If there was a single review that started "Postman" on the way to its dizzying success, it was Franklin P. Adams' in the New York Herald Tribune.

Adams wrote a rapturous review with a statement that followed Cain from dust jacket to dust jacket through most of his literary career: "Mr. Cain has written the most engrossing, unlaydownable book that I have any memory of." And that was just a starter. While the New York Times review (as did many to follow) quoted the first sentence of "Postman," Adams reprinted the entire first chapter. He also said: "Cain's style, which some will compare to Hemingway's, is better than most of Hemingway's . . . It is as tightly written and as vernacularly dictaphonic as Lardner . . . I can't detect a stylistic flaw in it."

After a slow start, "Postman" took "a standing broad jump," as Cain put it, on to the best-seller list, where it remained for several months. MGM bought it almost immediately for $25,000, knowing full well that it would be virtually impossible to make a movie from it (it took 10 years and the impact of World War II on Hollywood before the first movie was made). It was one of the first best sellers to go into the new paperbacks, and it has been published in more than 17 languages abroad. It long ago earned Cain one of Pocketbooks trophy kangaroos for passing the million mark in sales. It also made Cain famous, opening up the studios for more jobs, although he never did make it as a screenwriter. But he continued to write controversial novels -- "Double Indemnity," " Serenade," " Mildred Pierce," "Past All Dishonor," " The Butterfly" -- and each new best seller led to more studio jobs -- and more failures.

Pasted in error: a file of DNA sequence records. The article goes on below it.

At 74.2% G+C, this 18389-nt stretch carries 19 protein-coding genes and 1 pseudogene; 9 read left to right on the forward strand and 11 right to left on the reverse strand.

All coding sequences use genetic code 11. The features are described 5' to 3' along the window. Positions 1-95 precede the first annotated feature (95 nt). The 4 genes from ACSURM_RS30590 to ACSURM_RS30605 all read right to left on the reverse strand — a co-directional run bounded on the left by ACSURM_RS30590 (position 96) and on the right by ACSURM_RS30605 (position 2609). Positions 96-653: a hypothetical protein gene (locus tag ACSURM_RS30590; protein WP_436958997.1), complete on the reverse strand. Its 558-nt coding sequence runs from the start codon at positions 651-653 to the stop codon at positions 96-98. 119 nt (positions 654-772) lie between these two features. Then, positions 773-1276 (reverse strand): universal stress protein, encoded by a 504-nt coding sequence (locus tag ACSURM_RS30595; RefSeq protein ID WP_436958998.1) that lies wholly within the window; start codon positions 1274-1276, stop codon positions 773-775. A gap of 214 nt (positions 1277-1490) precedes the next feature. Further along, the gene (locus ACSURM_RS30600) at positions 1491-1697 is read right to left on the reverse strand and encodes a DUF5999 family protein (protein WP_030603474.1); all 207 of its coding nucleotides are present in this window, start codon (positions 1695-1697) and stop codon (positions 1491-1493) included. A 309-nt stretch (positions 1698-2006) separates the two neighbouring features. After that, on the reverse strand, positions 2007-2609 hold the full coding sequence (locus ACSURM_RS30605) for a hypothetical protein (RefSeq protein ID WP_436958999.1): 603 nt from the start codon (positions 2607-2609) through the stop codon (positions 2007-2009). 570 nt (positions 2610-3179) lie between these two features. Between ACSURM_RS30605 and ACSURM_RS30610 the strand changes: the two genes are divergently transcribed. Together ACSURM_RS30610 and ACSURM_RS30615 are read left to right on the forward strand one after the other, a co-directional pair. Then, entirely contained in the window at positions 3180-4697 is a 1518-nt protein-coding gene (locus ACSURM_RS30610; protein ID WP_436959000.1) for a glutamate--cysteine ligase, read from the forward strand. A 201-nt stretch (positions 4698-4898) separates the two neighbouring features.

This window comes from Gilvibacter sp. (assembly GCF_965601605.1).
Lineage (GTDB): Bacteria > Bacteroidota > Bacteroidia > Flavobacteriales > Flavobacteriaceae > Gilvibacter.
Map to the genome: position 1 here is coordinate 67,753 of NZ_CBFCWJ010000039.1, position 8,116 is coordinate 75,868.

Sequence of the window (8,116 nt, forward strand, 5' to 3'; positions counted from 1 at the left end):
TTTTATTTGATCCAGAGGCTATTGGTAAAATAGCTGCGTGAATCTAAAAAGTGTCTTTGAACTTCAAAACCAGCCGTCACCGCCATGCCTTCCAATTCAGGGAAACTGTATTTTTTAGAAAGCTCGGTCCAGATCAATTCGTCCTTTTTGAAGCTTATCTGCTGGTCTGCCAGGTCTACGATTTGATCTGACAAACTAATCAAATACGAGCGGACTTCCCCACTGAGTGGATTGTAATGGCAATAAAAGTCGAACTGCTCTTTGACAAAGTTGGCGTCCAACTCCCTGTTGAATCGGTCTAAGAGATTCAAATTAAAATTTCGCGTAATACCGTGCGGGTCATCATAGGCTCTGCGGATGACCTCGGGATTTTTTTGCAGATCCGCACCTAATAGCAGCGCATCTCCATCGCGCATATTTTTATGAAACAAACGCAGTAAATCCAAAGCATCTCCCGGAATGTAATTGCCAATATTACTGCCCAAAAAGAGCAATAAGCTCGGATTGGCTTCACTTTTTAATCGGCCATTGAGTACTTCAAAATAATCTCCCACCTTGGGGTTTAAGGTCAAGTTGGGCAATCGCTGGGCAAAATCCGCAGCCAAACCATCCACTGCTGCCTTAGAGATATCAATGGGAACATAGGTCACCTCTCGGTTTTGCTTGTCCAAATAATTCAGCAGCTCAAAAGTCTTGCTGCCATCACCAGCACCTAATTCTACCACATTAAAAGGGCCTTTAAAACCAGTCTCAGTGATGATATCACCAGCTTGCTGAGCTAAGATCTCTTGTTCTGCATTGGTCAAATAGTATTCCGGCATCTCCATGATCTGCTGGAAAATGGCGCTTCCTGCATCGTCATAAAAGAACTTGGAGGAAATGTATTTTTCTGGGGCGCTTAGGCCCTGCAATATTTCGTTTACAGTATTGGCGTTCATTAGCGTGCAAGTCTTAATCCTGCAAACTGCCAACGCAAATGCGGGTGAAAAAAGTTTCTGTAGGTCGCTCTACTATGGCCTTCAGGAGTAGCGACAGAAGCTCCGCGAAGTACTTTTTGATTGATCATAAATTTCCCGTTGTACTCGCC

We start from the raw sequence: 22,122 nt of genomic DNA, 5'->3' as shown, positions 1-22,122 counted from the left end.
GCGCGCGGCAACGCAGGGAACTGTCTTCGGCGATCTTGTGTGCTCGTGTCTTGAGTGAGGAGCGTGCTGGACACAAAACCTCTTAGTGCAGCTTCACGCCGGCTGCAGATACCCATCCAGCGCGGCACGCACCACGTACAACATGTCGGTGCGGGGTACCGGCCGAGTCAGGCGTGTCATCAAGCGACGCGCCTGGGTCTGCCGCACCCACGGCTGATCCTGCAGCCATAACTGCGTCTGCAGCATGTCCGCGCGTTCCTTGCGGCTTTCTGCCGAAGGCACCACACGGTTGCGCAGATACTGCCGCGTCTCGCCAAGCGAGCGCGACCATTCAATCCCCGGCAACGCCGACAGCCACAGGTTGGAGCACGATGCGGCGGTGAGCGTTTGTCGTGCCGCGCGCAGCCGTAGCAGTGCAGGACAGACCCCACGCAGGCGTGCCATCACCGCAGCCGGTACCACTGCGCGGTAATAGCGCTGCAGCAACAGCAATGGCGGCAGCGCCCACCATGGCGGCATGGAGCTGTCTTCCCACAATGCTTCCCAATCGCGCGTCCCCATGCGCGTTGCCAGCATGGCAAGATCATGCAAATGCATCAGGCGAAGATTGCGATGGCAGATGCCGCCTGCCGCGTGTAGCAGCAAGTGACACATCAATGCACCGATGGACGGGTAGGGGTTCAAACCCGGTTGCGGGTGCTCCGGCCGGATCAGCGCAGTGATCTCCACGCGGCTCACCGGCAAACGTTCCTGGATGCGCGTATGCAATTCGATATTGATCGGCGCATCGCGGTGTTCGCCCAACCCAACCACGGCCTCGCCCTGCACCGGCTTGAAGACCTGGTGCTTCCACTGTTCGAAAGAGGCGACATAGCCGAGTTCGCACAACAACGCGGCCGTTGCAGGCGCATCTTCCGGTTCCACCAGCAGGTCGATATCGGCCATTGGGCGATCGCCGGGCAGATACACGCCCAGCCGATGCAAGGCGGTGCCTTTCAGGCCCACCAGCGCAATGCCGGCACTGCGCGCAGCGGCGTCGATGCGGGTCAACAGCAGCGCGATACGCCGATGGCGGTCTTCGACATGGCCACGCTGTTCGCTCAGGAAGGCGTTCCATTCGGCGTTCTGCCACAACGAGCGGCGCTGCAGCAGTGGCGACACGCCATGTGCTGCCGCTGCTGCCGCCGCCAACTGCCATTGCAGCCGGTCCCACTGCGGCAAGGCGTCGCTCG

So Hollywood's recent failure to portray the essential horror of the terrible secret that tormented Cora and Frank would not have surprised Cain, any more than MGM's earlier effort did. And it would not have bothered Cain, either. Whenever some young reporter asked him how he felt about what MGM, Lana Turner and John Garfield had done to his book, he would reply: "They haven't done anything to my book. It's right up there on the shelf."